Also, there is the aspect of old friends distancing themselves with the mentality that the now famous person is no longer part of their social class.
“I don’t like it when old friends start shunning me. I am a people person. I always endeavour to keep in touch with those friends who knew me before my fame because they know my humble beginnings and I cannot afford to just throw away such friends,” he says.
The Gospel singer says when one is a public figure, it is always difficult to distinguish the people who genuinely love you, the pretentious ones as well as those who only like you for the fame.

Cinderalla (Cindy) Sanyu, 33

Cindy’s popularity kicked off right from her Blu* 3 days, a trio of herself, Jackie Chandiru and Lilian Mbabazi. The girl-band was formed in 2004 after winning the television show, Coca Cola popstars. Today, each girl is doing a solo-career with Cindy mostly known for her dancehall music. According to Cindy, the society is not tolerant with celebrities.
“We are judged very harshly when we make a mistake. Society expects perfection from the artiste all the time, which is not humanly possible. They want to decide how you should dress, talk and walk,” she says.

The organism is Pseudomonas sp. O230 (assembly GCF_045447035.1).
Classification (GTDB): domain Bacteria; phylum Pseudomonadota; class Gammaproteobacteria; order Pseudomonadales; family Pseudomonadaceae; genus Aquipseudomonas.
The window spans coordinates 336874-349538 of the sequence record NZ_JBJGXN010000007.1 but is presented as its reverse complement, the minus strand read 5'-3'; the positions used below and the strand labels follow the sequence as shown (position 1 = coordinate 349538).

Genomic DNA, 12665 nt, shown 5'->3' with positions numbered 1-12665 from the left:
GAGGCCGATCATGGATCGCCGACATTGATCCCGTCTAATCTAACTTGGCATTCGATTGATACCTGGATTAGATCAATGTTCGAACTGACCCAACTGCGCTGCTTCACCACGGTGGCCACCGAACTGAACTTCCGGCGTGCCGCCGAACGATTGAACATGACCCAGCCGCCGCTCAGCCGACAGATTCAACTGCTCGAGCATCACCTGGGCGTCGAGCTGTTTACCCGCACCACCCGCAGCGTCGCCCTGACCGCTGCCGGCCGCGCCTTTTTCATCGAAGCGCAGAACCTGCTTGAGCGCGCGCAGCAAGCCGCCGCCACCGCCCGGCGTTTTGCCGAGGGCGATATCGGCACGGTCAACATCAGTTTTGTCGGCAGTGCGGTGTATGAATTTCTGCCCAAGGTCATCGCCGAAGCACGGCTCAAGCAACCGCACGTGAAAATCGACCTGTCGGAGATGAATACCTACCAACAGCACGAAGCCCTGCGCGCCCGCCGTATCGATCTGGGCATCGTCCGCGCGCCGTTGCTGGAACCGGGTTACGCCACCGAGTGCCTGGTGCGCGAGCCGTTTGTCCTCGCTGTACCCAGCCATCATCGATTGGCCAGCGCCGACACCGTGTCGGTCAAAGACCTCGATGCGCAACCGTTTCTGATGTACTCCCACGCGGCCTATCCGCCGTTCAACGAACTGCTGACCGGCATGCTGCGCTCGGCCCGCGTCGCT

The fame status also offers limited time for celebrities to spend time with their families or have any real relationships. She adds that there are so many factors against artistes all the time, for example, manipulative promoters, police, haters, television presenters, rival record labels, other artistes, among other factors.
“These people fight artistes every single day so there is no rest for a musician in Uganda,” she says.
On how she deals with the numerous challenges that come with fame, Cindy says she has stopped caring too much about public opinion and tries as much as possible to surround herself with truthful and hardworking people.

Edirisa Musuuza, Eddie Kenzo, 29
A renowned musician in the country, Kenzo who is popular for songs such as Stamina and Sitya Loss, says the biggest challenge of being in the spotlight is the loss of privacy.
“The problem with being famous is that people want to always be part of your business. They want to know everything including what you eat. They fail to respect your boundaries,” he says.
His coping mechanism: “I always try to stand grounded by being myself.”

Eleanor Nabwiso, 29
Eleanor Nabwiso is mostly known for her acting roles in various movie and series production. A few years ago, she acted in the popular NTV series, The Hostel, which was centered on the lives of a group of students living together in a hostel.
She played the role of Hope, a young Christian girl struggling to find her way in a secular setting. From then onwards, Nabwiso has appeared in other productions including Rain and currently, she is lead actress in TV series Family that shows on NTV every Sunday.